WORKSHOP: Case Study - Education charity puts carrots in post

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Background: Education Action International defends the right to education of refugees in the UK and of all people affected by conflict in their home countries.

Since it was set up in 1920, the charity has rebranded several times and was initially called the World Student Christian Federation with a mission to provide advice and scholarships to refugee students. It has since changed its name to World University Service UK and in June 2003 rebranded again to become Education Action International after moving away from its work with the university community.

The charity's new name intended to reflect its work in international communities and its refugee education and training advisory service. With 250 members and several thousands supporters, Education Action International also wanted new branding to reflects its status as a leading education charity. Marketing agency Target Direct was commissioned to come up with a new look for the charity, which would reflect its active approach to education campaigning.

Aims: Education Action International wanted to run a campaign to inform its partners and supporters about its rebranding and to publicise its new web site. It also wanted a marketing campaign to help revamp its image to coincide with its 80th anniversary.

How it worked: The charity targeted the campaign at 1,700 people who it believed would be most interested in its rebrand.

Instead of using traditional campaign materials like personal letters, leaflets and contribution forms, the charity designed a very simple mail pack made up of a carrot and a blue label wrapped in a jiffy bag. The carrot reflected the colour of the organisation's new logo.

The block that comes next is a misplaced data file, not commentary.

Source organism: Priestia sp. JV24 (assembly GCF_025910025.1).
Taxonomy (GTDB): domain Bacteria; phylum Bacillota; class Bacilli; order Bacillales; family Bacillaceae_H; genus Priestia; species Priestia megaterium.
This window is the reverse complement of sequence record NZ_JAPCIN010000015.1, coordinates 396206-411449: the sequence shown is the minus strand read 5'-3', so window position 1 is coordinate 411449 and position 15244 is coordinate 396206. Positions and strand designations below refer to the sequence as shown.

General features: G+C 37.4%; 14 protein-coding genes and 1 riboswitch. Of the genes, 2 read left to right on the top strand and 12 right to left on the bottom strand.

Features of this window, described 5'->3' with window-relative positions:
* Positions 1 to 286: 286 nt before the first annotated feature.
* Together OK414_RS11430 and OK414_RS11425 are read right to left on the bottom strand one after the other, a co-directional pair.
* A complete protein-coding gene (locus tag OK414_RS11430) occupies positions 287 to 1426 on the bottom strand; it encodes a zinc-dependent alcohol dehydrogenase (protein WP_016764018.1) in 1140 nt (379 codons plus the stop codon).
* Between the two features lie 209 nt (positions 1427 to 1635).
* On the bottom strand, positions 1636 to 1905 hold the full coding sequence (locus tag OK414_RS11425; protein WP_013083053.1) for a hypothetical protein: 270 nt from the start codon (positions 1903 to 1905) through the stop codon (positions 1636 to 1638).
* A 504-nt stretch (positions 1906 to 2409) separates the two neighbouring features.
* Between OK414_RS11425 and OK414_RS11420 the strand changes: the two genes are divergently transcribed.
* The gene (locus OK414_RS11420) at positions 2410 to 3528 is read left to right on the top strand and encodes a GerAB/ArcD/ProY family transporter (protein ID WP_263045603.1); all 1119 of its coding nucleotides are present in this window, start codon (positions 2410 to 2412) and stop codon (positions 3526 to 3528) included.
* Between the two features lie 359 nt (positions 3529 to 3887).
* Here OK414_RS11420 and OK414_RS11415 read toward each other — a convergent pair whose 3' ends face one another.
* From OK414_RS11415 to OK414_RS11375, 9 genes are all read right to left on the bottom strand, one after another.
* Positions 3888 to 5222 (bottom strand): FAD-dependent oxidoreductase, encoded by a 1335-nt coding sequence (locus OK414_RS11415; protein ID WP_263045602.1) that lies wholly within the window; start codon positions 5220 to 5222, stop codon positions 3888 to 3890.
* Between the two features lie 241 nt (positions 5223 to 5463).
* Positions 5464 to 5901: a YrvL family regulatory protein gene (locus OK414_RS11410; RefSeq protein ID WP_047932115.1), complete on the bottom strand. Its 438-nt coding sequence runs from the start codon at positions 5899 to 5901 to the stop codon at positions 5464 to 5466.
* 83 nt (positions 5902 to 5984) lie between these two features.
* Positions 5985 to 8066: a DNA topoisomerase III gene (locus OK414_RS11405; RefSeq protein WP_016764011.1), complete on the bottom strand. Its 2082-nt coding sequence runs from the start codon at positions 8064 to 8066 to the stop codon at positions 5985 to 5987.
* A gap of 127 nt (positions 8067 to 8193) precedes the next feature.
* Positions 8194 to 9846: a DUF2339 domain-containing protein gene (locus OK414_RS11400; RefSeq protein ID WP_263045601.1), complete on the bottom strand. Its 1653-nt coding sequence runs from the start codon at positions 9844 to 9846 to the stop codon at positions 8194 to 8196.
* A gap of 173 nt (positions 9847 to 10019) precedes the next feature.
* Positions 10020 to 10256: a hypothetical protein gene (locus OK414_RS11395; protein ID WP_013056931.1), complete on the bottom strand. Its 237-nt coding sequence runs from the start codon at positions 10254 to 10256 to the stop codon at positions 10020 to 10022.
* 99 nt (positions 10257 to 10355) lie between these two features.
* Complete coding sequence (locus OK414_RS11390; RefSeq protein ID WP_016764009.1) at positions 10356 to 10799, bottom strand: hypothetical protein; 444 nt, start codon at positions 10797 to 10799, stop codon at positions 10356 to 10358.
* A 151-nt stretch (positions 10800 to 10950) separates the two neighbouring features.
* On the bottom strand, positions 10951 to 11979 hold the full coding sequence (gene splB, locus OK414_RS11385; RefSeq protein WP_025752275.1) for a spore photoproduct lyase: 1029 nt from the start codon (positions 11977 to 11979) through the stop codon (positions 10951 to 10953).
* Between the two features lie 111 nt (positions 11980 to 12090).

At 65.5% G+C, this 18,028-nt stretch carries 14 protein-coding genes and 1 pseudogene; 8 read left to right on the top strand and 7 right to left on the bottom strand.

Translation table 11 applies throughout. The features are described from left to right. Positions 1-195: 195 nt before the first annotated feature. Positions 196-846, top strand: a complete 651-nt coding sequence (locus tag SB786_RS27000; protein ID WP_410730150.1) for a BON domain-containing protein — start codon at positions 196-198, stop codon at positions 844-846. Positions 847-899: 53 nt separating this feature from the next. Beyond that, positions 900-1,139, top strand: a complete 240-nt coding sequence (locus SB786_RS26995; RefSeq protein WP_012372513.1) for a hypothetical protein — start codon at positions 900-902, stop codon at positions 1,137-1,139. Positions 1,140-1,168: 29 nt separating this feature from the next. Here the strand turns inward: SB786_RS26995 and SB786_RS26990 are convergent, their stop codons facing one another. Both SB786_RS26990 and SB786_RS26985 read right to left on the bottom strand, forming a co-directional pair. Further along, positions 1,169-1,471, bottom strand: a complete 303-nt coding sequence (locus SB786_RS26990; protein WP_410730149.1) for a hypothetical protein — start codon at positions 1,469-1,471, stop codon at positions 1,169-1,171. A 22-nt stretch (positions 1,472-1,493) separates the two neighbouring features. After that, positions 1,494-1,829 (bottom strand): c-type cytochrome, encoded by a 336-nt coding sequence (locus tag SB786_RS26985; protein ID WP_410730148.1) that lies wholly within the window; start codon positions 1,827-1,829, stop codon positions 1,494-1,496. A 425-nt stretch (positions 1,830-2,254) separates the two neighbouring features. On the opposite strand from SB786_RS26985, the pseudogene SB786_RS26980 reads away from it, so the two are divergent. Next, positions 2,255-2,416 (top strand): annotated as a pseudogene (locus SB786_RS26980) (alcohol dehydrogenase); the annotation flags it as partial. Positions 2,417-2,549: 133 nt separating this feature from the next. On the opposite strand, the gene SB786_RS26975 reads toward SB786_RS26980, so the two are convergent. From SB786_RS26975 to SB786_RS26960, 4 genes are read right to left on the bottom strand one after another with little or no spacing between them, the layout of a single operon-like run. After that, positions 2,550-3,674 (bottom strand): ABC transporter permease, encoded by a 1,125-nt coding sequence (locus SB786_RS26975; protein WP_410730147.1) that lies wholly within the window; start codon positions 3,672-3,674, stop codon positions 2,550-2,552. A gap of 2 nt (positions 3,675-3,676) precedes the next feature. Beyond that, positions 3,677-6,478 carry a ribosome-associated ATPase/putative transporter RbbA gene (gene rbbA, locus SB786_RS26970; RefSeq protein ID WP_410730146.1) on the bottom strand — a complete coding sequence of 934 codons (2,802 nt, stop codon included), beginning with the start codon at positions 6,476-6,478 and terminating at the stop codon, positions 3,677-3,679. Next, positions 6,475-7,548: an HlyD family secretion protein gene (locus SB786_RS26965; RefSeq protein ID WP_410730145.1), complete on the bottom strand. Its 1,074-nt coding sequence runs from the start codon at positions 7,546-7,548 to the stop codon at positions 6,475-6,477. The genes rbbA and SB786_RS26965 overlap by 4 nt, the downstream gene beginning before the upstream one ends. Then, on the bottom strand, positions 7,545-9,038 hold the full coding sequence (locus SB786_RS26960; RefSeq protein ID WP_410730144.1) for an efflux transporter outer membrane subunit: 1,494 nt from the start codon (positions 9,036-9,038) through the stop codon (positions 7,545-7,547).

The pack also gave recipients additional information about its rebrand.

The charity's new web site address was printed on one side of the label and the other side included a personal password.

Once recipients logged on to the web site and entered their password, they could access a page that featured a graphic of a dancing carrot which, when clicked on, took them through to a message explaining the reasons for rebranding.

Results: The charity received positive comments from recipients targeted by the carrot campaign, who found it original and amusing. More than 80 per cent of those mailed logged on to the web site to find out what the campaign was about.

"The rebranding helped us to redefine our core values and had a revitalising effect on both staff and supporters," said Cameron Bowles, director of Education Action International.

However, it did receive a few complaints about wasting money on carrots.

These comments came as a surprise to the charity as it believes that the total cost of £2,100 was well spent on getting its message across.

"Because the target audience was so small and carefully selected, the carrot campaign proved to be far more cost-effective than designing and printing a brochure," said communications officer Lisa McFall.

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